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Searching For a Good Bass Instructor

Discussion in 'General Instruction [BG]' started by Bruce Sproston, Jun 30, 2005.

  1. I have just started taking weekly electric bass lessons (3 so far) but am wondering if I'm wasting my time with my instructor. The lessons are only 1/2 hr long ($ 17.50 Cdn each) and he spends half the time writing tabs to be practiced for the next lesson. At the next lesson, he doesn't go over the previous one and there seems to be no lesson plans that he follows. I'm not giving up on him but have scheduled a lesson next week with another instructor at another place so I can determine which one is the best fit. The dilemma is that each place insists I sign up for 4 lessons in advance and I'd be taking lessons from 2 instructors each week! Wow, that might be very confusing and expensive. If I do that for a month, do I tell the instructors about it? What should I be looking for in an instructor? Any suggestions?
  2. You need to tell your instructor what you want to accomplish. You're paying him, so if you want a lesson plan to follow, tell him. If you want to review last week's assignments, tell him. If he's unwilling to do these things, then yes, look elsewhere. It seems very counter-productive to not review previous lessons - how does he measure your progress?

    You may want to check out the thread on teaching advice I started a couple days ago. Most people wrote good comments about their lessons.
  3. Ed Fuqua

    Ed Fuqua

    Dec 13, 1999
    Chuck Sher publishes my book, WALKING BASSICS:The Fundamentals of Jazz Bass Playing.
    Tabs should have sent you running screaming from the room. You want a teacher to help you build a knowledge base of musical fundamentals and musicians don't use tab. He shoudl be working on physical approach (technique, but not "slapping" technique or "raking" technique or any of that other crap. Technique means approaching the instrument with a relaxed and tension free approach, with an eye towards removing ANY impediment the instrument presents in getting music out and into the air), understanding (theory, functional harmony, improvisational concept etc.) and ear training.

    It sonds like you've tagged somebody who doesn't have a real clear undertanding of these concepts themselves...
  4. Guess I should mention my age, 61! This might have a bearing on an instructor's lesson plan (or lack of one) for me. It will be interesting to meet my new instructor next week as he sounded about 20 on the phone and when I asked him how he felt about teaching an old guy, he replied "cool!". I thank all of you for your helpful comments and if there is anyone out there in a similar situation as me, I'd like to hear from them. Oh, my favourite bass music so far is Eric Burton & the Animals, Beatles, The Knack (My Sharona), Them (Gloria),Crowded House (Something So Strong), and Level 42 (Running in the Family).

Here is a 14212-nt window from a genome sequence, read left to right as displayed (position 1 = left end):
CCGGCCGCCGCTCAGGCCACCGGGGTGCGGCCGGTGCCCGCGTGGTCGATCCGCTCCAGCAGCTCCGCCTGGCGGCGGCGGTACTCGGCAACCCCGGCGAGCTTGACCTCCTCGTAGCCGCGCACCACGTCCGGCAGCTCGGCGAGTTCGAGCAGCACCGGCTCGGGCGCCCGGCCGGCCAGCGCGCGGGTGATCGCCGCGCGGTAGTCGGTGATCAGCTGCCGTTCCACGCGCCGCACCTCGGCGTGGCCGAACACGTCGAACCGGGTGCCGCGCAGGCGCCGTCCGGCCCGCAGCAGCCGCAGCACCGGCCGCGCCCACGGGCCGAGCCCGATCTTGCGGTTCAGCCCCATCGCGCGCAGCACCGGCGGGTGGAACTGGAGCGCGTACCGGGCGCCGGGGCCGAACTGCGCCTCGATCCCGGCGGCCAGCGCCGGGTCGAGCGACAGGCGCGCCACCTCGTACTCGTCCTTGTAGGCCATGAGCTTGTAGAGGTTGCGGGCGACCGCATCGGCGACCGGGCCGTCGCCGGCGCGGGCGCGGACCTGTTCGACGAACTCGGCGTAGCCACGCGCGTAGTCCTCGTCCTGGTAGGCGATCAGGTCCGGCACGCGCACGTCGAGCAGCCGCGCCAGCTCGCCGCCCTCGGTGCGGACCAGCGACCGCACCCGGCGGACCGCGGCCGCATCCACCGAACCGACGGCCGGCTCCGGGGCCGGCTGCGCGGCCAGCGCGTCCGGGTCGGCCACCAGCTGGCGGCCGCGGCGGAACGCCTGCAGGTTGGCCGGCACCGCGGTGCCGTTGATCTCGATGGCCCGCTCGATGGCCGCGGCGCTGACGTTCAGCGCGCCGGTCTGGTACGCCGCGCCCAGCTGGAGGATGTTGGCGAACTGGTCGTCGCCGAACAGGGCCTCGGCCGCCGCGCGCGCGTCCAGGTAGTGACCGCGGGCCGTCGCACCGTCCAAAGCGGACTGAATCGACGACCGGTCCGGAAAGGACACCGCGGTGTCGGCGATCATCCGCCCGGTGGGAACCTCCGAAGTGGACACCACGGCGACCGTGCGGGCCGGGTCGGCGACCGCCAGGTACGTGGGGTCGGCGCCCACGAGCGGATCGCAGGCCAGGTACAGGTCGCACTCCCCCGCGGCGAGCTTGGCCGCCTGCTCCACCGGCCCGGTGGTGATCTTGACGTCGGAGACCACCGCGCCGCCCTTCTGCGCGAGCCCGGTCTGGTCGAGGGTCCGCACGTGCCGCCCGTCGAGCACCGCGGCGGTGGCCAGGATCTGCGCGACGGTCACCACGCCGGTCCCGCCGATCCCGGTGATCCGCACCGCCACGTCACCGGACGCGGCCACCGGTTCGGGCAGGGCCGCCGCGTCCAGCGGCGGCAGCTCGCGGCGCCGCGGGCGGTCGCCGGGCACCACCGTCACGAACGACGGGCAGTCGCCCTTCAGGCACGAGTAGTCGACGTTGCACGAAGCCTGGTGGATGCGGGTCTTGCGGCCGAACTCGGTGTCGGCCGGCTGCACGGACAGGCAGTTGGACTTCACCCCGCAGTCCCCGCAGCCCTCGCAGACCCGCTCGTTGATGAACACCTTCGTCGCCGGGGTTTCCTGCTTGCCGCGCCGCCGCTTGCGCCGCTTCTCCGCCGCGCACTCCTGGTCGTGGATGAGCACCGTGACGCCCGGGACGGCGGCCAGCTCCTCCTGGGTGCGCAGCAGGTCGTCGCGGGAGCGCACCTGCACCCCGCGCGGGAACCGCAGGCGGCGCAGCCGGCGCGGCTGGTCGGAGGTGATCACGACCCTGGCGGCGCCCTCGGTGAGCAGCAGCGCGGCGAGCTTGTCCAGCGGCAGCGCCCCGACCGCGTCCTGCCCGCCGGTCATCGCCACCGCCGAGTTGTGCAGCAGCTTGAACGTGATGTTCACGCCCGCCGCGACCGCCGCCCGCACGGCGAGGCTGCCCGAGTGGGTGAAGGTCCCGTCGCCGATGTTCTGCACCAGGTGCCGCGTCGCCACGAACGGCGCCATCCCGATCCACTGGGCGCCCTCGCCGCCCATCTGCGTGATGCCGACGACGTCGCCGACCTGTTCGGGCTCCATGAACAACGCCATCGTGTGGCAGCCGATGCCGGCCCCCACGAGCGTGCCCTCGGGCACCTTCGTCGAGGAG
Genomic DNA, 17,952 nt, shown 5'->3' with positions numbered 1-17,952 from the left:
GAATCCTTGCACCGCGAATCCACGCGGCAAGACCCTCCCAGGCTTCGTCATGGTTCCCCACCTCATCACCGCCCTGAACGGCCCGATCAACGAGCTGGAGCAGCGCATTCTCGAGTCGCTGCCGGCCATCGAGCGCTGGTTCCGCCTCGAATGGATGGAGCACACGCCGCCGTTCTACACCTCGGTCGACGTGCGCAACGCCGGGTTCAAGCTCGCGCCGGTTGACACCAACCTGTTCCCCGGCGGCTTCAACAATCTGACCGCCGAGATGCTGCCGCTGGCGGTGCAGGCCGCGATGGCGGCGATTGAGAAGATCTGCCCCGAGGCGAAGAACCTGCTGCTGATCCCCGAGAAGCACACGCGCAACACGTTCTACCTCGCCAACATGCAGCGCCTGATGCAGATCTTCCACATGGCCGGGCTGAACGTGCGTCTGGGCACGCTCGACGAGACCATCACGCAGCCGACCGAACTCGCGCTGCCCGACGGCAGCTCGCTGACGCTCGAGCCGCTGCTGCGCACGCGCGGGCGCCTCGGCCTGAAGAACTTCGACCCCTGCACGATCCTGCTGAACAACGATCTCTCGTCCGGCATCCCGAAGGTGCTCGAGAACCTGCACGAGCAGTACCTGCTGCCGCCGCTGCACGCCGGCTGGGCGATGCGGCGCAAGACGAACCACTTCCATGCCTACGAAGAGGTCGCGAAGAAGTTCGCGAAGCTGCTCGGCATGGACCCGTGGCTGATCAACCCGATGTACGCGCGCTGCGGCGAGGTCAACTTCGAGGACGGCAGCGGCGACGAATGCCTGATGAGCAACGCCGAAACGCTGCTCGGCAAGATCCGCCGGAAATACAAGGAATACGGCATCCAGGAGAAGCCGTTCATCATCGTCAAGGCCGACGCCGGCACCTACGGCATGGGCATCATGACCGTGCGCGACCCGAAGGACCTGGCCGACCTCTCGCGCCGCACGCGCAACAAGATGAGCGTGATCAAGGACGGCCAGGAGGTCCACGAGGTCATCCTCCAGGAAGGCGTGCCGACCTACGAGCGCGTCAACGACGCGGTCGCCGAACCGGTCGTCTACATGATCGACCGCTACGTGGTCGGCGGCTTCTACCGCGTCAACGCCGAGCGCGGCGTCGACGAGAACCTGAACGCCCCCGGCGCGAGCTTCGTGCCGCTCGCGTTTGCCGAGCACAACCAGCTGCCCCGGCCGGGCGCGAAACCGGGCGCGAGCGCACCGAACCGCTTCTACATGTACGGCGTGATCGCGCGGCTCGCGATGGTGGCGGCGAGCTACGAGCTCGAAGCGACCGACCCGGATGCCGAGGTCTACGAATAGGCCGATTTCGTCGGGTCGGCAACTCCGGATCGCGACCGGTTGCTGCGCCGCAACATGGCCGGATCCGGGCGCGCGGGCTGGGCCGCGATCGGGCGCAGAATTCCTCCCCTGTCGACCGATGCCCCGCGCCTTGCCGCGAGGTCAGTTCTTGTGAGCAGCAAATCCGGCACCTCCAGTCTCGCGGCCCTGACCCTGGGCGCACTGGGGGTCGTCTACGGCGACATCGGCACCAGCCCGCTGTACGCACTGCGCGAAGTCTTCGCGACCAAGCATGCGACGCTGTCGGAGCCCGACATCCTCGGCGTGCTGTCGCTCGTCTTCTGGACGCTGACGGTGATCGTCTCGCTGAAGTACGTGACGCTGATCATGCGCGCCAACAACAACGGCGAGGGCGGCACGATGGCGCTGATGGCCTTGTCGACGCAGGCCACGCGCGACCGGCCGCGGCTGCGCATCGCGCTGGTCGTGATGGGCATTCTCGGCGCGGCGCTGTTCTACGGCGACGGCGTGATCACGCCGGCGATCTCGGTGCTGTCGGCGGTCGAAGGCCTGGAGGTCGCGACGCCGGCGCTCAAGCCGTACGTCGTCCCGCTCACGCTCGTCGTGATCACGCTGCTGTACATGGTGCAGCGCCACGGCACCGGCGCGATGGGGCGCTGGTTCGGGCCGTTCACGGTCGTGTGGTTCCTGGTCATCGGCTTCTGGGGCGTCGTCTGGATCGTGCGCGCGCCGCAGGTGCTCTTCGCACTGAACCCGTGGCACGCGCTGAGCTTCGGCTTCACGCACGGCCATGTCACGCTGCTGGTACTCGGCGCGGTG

5. You tell him to cater to your needs and to quit lollygagging and taking your money. Period.
  6. seanlava


    Apr 14, 2005
    Your "teacher" wouldn't happen to be a guitarist, would he?.... :p


    Jan 25, 2005
    Des Moines, IA
    + 1 biliion...very well said

    and like others have said, your instructor should have you on a plan that suits your objectives...might be time to start asking around again
  8. nasaldischarges


    Jun 11, 2005
    move to NJ...theres this guy who is amazing at teaching
  9. Correlli


    Apr 2, 2004
    New Zealand
    A good teacher should show you something, that proves they know what they are talking about. This could be a qualification, a published whitepaper/book, course outline/lessons plans, or recorded material. Ask for a free demo. Lastly, if it looks like a con from the get go, it probably is. So you have a to decide with in the first 5 minutes, what's going on with this person.

    If you don't like it, don't look at the person, pack you gear up, and leave without say anything.

    Don't give any personal imformation!! Keep the ball in your court.
  10. abaguer


    Nov 27, 2001
    Milford, NJ
    As soon as a teacher starts writing tab for you that should be your first clue to leave.
  11. Mark Wilson

    Mark Wilson Supporting Member

    Jan 12, 2005
    Toronto, Ontario
    Endorsing Artist: Elixir® Strings
    Not necessilary. Now a days, the majority of starters, learn by tabs. What he's doing is starting out by using a way the majority of people are used to. Tabs are easy to follow, and IMO a GREAT way to start. Every bass player should know standard notation, thats a given, but I think it's better to know both aspects of learning to be a versitile musician.
  12. Ed Fuqua

    Ed Fuqua

    Dec 13, 1999
    Chuck Sher publishes my book, WALKING BASSICS:The Fundamentals of Jazz Bass Playing.
    Untrue. There are a huge number of drummers, violinists, trombonists (you see where I'm headed, right?) etc. that DO NOT EVER learn "tab".